I can give some answers.

First: I agree the manual isn’t great and it frustrates me too, but it’s slowly improving. There are better sources for learning; if you want a reference, Conversion rules — Coq 8.18.0 documentation and Typing rules — Coq 8.18.0 documentation define conversion and typing. Convertibility is the closest thing to an operational semantics — in fact, usually op.sem. also specifies the order operation happens (“reduction order”), but that has no effect on the final results.

Different tactics (`cbv`

, `lazy`

, `vm_compute`

) use different reduction orders to normalize terms.

If there are issues of substance, they can be phrased in concrete terms — about Coq statements to prove or disprove, or about Coq metatheorems about Coq typechecking itself (which are harder to prove — even if MetaCoq makes it possible). We use theorem provers because English words can be very ambiguous, including “Leibniz”, intensionality and extensionality; philosophers have a very hard job, we try to keep things simpler.

I don’t know why `identity_of_indiscernibles`

is considered controversial by philosophers, but your statements are easy to prove in Coq, even if other logics might differ:

```
Lemma indiscernibility_of_identicals: forall {A : Type} (x y : A), x = y -> forall F, F x <-> F y.
Proof. intros * -> *. apply iff_refl. Qed.
Lemma identity_of_indiscernibles : forall {A : Type} (x y : A), (forall F, F x <-> F y) -> x = y.
Proof.
intros * H.
apply (H (fun z => x = z)). reflexivity.
Qed.
```

FOL would affect `identity_of_indiscernibles`

’s proof, since we can’t quantify over `F`

inside the logic. But if you can prove `F x <-> F y`

for any predicate `F`

, then you can pick `F z := (x = z)`

, obtain `x = x <-> x = y`

, and finish as above.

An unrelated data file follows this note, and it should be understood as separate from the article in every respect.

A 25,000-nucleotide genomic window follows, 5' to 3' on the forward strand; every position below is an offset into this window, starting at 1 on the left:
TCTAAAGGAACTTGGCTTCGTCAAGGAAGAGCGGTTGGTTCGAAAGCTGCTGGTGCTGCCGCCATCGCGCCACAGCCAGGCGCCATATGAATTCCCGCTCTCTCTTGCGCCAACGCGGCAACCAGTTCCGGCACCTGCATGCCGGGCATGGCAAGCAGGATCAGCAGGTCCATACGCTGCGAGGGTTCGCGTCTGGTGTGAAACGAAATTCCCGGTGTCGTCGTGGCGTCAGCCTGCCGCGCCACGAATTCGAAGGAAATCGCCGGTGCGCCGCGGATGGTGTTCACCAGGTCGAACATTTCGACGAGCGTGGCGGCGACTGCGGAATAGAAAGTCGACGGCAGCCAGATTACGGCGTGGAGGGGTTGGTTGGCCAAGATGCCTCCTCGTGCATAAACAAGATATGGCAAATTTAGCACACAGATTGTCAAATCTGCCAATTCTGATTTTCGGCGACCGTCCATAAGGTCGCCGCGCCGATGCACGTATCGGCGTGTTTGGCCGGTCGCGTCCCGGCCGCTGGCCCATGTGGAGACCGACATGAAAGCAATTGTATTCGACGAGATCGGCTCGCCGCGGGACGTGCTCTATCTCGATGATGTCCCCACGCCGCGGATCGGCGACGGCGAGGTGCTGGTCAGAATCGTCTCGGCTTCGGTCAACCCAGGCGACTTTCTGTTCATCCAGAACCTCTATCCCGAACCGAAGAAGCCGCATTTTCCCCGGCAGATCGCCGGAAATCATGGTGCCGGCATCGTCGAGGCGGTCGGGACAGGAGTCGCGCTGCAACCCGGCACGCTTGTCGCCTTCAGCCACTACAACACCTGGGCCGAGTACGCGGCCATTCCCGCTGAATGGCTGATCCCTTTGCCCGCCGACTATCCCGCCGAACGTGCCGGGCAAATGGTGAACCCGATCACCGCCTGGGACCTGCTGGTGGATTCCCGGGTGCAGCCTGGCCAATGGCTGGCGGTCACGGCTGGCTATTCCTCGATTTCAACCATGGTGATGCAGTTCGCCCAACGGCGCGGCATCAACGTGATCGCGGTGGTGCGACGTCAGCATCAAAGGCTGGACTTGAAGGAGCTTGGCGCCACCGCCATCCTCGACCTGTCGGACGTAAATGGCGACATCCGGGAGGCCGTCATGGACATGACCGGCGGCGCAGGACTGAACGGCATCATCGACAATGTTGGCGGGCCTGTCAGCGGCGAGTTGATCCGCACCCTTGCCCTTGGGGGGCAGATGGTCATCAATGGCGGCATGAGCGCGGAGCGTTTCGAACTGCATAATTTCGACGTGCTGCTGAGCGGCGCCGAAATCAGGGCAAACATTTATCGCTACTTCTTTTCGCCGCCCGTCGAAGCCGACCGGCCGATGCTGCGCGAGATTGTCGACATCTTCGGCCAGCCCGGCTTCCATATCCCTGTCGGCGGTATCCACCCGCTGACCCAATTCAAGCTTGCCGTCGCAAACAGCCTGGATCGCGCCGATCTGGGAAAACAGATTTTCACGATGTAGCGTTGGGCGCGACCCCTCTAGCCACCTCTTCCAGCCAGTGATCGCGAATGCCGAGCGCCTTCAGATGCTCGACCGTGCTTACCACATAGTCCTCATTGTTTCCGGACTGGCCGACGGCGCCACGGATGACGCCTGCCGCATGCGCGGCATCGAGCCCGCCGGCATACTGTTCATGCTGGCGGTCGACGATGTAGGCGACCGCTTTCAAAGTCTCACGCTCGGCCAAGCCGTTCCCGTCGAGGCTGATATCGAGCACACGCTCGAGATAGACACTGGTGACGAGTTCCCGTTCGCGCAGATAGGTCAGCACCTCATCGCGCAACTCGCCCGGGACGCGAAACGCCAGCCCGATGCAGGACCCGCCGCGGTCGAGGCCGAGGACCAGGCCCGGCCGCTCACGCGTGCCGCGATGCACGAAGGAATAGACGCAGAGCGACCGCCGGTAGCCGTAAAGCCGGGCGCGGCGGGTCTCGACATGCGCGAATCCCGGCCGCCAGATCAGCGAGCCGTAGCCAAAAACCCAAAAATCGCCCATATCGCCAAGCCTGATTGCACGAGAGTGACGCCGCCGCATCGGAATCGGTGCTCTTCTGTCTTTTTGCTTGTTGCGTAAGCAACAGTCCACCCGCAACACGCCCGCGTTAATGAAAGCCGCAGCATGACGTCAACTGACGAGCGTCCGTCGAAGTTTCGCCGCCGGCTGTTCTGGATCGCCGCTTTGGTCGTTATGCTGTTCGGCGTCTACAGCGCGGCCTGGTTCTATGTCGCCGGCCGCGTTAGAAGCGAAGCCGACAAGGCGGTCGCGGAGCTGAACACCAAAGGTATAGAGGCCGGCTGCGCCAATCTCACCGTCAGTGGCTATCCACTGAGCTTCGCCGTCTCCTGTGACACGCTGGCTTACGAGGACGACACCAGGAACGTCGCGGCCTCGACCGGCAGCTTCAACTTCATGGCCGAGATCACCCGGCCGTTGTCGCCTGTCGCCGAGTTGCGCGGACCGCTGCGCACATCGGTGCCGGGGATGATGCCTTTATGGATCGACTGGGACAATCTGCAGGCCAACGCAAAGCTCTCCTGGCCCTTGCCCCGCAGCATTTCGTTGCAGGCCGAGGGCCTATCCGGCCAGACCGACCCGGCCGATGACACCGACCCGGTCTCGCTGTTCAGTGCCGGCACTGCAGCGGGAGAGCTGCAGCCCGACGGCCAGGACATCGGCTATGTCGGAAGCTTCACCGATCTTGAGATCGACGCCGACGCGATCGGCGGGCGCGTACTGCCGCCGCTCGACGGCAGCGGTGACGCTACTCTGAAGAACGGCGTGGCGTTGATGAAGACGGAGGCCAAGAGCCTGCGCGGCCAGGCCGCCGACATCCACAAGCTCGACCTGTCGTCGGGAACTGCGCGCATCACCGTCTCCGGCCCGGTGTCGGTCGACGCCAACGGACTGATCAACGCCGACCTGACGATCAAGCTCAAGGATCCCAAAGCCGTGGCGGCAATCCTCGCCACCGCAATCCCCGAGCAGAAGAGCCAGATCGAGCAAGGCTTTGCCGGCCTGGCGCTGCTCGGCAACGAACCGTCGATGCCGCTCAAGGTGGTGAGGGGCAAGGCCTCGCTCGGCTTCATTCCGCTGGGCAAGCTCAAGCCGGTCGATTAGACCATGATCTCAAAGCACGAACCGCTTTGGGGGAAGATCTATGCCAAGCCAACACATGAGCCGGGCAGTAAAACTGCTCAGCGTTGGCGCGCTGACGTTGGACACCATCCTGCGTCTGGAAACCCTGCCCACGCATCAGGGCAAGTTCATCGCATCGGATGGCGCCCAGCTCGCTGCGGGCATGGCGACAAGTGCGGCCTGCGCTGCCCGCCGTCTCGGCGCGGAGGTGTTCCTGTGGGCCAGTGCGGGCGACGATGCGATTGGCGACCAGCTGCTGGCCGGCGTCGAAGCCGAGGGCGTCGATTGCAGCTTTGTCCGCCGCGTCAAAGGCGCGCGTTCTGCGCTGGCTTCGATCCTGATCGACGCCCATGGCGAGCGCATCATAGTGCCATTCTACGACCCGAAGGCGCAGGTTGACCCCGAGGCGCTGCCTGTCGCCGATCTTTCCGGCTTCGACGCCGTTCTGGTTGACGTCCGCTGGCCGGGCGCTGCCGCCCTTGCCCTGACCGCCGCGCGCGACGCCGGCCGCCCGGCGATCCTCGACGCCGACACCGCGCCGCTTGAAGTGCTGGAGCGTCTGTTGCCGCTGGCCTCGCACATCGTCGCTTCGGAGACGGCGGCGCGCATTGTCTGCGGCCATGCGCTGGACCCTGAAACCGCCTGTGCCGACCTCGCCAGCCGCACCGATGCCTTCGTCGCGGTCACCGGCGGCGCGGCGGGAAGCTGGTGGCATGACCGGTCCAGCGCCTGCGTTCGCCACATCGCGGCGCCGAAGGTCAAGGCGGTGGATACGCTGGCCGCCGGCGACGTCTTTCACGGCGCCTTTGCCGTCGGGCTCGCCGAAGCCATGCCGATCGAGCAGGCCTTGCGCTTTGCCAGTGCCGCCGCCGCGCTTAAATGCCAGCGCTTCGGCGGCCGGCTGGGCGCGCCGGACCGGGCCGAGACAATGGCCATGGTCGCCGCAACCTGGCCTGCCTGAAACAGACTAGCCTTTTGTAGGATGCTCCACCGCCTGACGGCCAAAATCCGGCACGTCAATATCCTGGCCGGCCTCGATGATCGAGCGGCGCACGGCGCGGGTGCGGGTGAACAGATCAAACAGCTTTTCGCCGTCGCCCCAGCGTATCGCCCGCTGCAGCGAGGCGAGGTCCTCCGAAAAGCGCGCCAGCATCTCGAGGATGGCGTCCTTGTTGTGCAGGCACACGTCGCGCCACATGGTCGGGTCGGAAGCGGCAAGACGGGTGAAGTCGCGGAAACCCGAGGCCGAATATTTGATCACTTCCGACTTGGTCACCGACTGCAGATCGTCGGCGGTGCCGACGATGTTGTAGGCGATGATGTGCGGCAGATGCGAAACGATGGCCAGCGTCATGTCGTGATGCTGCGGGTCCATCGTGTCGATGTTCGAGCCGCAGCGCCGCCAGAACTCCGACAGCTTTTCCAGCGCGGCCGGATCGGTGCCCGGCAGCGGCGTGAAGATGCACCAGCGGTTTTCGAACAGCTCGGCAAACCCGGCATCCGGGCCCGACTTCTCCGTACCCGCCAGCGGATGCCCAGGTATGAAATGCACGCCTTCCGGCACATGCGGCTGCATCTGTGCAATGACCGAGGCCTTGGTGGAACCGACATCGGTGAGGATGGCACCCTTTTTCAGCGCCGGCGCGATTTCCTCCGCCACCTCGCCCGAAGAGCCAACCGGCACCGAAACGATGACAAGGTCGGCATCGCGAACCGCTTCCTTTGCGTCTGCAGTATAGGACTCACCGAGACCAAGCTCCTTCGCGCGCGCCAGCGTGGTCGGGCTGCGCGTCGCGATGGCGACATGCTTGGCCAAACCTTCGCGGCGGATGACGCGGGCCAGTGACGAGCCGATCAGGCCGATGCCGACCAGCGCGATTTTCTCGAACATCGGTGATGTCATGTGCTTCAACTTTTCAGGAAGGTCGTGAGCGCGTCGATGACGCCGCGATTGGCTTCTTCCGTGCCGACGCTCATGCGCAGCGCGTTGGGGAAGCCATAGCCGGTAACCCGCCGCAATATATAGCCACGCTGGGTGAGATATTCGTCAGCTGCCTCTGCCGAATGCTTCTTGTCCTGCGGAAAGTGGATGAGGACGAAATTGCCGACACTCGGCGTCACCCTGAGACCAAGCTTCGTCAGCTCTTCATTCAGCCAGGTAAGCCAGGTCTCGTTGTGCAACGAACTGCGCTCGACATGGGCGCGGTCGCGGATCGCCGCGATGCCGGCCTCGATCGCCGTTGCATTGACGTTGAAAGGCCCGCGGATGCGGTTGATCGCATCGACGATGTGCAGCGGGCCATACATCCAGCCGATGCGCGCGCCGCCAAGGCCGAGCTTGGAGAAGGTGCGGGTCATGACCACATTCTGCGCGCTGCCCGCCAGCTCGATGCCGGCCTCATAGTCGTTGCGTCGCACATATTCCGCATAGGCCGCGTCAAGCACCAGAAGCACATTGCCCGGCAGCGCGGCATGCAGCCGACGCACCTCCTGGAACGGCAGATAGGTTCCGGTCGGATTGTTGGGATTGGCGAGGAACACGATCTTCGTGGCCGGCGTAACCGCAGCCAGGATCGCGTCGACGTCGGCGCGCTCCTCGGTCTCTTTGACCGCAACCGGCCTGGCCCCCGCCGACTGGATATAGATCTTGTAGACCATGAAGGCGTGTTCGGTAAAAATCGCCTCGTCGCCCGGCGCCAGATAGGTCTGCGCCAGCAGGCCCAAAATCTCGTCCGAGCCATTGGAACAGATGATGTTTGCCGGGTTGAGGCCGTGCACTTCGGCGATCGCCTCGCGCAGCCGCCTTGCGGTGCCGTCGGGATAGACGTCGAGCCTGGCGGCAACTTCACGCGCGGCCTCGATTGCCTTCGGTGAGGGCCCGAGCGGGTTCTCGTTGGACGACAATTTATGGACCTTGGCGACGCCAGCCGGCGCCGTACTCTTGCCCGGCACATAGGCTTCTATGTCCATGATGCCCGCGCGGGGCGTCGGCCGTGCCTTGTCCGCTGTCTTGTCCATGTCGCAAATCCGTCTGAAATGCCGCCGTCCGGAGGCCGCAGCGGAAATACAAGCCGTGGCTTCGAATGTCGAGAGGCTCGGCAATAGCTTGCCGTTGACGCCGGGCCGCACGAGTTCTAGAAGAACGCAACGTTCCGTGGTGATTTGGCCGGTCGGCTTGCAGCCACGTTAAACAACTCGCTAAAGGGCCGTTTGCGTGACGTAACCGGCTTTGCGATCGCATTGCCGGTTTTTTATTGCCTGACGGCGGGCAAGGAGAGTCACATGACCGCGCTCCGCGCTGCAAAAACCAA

I looked at part of Max Black’s paper, but his objection seems that (1) either `(fun z => x = z) : A -> Prop`

isn’t a valid property or (b) “if you want to call [this] a property, I suppose I can’t prevent you” but the property becomes obvious (sure, it’s a tautology) and useless (disagree, we use tautologies). I’m happy to call `identity_of_indiscernibles`

a triviality. Excluding `fun z => x = z`

from “properties” / predicates seems neither possible in Coq, nor worthwhile. (The text keeps objecting to things that are perfectly meaningful in formal logic, probably because human languages aren’t well-suited to reasoning; like much continental philosophy, if it has value I can’t appreciate it so I stopped).

I also lump extensional with classical, and this is possibly where we/I, especially I, go wrong: maybe it’s finer than that.

“Extensional” is extremely overloaded (CoqAndAxioms · coq/coq Wiki · GitHub and extensionality in nLab list examples, tho nlab isn’t easy reading) but many meanings are quite distinct from classical. For instance, propositional extensionality holds in classical logic, but also in homotopy type theory (and its versions in Coq). OTOH, in “normal” Coq, postulating excluded middle does not imply propositional extensionality as far as I can tell (also from CoqAndAxioms · coq/coq Wiki · GitHub, The Logic of Coq · coq/coq Wiki · GitHub and sources).